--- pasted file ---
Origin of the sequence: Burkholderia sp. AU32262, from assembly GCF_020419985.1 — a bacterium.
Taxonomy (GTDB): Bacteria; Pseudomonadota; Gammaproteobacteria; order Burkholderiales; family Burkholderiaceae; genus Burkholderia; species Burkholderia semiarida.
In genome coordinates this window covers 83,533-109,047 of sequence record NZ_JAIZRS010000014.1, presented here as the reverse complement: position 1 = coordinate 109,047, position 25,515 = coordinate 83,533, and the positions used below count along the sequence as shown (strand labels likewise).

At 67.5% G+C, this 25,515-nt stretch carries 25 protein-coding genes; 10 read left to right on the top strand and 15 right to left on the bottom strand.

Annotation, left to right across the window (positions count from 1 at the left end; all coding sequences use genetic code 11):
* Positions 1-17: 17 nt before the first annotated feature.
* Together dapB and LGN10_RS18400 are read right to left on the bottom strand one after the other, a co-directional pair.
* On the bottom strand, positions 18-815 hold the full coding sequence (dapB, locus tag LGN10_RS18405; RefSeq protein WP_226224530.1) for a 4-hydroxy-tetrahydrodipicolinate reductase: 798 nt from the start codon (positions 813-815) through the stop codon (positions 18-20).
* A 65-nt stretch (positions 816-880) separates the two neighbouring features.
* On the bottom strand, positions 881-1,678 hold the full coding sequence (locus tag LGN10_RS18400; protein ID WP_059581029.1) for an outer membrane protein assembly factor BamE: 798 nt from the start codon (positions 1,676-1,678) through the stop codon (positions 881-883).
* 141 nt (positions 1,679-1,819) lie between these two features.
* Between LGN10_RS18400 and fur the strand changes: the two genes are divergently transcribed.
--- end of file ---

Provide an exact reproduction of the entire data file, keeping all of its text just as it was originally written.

Origin of the sequence: Burkholderia sp. AU32262, from assembly GCF_020419985.1 — a bacterium.
Taxonomy (GTDB): Bacteria; Pseudomonadota; Gammaproteobacteria; order Burkholderiales; family Burkholderiaceae; genus Burkholderia; species Burkholderia semiarida.
In genome coordinates this window covers 83,533-109,047 of sequence record NZ_JAIZRS010000014.1, presented here as the reverse complement: position 1 = coordinate 109,047, position 25,515 = coordinate 83,533, and the positions used below count along the sequence as shown (strand labels likewise).

At 67.5% G+C, this 25,515-nt stretch carries 25 protein-coding genes; 10 read left to right on the top strand and 15 right to left on the bottom strand.

Annotation, left to right across the window (positions count from 1 at the left end; all coding sequences use genetic code 11):
* Positions 1-17: 17 nt before the first annotated feature.
* Together dapB and LGN10_RS18400 are read right to left on the bottom strand one after the other, a co-directional pair.
* On the bottom strand, positions 18-815 hold the full coding sequence (dapB, locus tag LGN10_RS18405; RefSeq protein WP_226224530.1) for a 4-hydroxy-tetrahydrodipicolinate reductase: 798 nt from the start codon (positions 813-815) through the stop codon (positions 18-20).
* A 65-nt stretch (positions 816-880) separates the two neighbouring features.
* On the bottom strand, positions 881-1,678 hold the full coding sequence (locus tag LGN10_RS18400; protein ID WP_059581029.1) for an outer membrane protein assembly factor BamE: 798 nt from the start codon (positions 1,676-1,678) through the stop codon (positions 881-883).
* 141 nt (positions 1,679-1,819) lie between these two features.
* Between LGN10_RS18400 and fur the strand changes: the two genes are divergently transcribed.